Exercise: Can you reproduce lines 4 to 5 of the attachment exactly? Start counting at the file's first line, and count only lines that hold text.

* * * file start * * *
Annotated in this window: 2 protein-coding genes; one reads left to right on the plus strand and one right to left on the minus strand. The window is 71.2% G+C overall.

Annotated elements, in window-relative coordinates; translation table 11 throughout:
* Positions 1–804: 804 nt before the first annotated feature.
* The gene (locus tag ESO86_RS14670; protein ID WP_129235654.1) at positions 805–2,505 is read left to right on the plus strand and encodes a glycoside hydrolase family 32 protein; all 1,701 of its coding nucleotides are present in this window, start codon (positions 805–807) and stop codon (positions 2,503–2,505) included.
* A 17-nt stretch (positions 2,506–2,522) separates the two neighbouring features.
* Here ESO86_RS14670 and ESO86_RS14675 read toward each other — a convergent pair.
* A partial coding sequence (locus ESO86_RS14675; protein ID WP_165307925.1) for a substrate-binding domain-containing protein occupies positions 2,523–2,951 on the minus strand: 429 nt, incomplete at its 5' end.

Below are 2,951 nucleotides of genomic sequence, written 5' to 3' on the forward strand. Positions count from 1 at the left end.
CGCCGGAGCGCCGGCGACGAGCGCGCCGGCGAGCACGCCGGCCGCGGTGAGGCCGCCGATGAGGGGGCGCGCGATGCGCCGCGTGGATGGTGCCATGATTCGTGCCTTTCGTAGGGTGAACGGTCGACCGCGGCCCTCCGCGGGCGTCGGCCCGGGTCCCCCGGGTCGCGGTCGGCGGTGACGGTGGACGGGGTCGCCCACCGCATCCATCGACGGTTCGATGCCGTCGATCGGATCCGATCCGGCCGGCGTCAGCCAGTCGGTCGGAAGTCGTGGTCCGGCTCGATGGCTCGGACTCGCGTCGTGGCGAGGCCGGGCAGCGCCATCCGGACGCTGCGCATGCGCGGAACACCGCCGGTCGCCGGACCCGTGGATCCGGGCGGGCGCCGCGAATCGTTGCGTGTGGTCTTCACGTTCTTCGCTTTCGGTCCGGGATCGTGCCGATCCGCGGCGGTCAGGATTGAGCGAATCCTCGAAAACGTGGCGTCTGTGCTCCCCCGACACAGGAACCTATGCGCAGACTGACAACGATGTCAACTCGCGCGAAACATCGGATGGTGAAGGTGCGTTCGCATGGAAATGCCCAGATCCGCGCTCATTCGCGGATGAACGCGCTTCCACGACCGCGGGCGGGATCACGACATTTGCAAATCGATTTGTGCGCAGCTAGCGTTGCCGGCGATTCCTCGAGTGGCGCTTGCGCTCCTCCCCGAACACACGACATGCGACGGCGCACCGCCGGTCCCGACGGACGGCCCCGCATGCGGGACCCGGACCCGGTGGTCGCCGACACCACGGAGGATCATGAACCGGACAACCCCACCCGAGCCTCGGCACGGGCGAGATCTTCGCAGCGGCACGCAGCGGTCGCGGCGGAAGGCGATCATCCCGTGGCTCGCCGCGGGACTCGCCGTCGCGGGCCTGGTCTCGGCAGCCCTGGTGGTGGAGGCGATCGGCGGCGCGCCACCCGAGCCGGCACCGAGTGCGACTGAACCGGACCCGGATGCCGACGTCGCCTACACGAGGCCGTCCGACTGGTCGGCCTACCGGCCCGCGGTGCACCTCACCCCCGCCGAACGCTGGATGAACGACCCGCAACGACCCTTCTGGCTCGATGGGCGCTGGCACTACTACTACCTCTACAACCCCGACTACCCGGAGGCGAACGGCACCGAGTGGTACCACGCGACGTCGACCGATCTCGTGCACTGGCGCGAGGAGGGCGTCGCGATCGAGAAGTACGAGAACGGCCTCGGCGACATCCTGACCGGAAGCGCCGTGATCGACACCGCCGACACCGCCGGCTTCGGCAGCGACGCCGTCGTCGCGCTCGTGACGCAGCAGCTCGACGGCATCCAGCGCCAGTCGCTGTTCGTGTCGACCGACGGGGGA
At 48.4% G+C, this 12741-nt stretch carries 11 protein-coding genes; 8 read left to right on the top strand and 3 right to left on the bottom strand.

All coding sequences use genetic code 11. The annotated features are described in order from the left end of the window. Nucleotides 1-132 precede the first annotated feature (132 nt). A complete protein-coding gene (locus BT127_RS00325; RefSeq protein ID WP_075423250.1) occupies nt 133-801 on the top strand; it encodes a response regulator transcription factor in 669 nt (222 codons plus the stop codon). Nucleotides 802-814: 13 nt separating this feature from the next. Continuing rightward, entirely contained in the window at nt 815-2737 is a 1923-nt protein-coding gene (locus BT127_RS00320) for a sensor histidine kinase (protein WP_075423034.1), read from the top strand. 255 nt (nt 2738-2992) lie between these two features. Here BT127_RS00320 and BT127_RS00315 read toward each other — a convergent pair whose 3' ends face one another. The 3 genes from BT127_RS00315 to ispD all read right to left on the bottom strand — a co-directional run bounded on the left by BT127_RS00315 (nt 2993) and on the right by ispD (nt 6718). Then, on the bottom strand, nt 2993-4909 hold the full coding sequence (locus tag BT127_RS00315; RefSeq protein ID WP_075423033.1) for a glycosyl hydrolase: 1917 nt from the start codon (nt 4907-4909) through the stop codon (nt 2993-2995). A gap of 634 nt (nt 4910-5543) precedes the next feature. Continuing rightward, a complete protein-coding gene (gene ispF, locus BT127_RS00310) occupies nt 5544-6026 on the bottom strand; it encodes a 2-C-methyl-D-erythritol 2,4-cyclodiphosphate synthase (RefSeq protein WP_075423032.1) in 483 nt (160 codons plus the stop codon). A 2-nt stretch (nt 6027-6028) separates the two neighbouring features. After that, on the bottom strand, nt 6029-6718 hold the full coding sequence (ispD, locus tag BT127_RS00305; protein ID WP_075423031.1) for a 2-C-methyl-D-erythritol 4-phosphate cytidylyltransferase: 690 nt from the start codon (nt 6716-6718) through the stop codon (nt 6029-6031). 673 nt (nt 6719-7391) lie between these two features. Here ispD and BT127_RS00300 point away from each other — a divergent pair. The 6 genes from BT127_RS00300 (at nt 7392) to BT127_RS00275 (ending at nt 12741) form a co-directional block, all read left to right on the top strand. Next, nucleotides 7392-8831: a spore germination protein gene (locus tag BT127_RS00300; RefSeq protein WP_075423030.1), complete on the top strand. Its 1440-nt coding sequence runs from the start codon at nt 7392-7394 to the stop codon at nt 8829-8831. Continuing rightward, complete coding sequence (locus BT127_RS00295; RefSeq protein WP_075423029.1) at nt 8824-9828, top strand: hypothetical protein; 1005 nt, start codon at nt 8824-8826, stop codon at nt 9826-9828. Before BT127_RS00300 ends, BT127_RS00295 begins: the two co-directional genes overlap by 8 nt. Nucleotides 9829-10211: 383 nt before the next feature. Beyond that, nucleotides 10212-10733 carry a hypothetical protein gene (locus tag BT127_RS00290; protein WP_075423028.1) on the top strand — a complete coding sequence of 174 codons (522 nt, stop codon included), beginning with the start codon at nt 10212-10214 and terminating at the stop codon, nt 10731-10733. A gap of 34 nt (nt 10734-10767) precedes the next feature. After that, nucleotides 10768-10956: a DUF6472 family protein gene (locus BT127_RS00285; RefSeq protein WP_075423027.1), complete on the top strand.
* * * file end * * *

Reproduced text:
* The gene (locus tag ESO86_RS14670; protein ID WP_129235654.1) at positions 805–2,505 is read left to right on the plus strand and encodes a glycoside hydrolase family 32 protein; all 1,701 of its coding nucleotides are present in this window, start codon (positions 805–807) and stop codon (positions 2,503–2,505) included.
* A 17-nt stretch (positions 2,506–2,522) separates the two neighbouring features.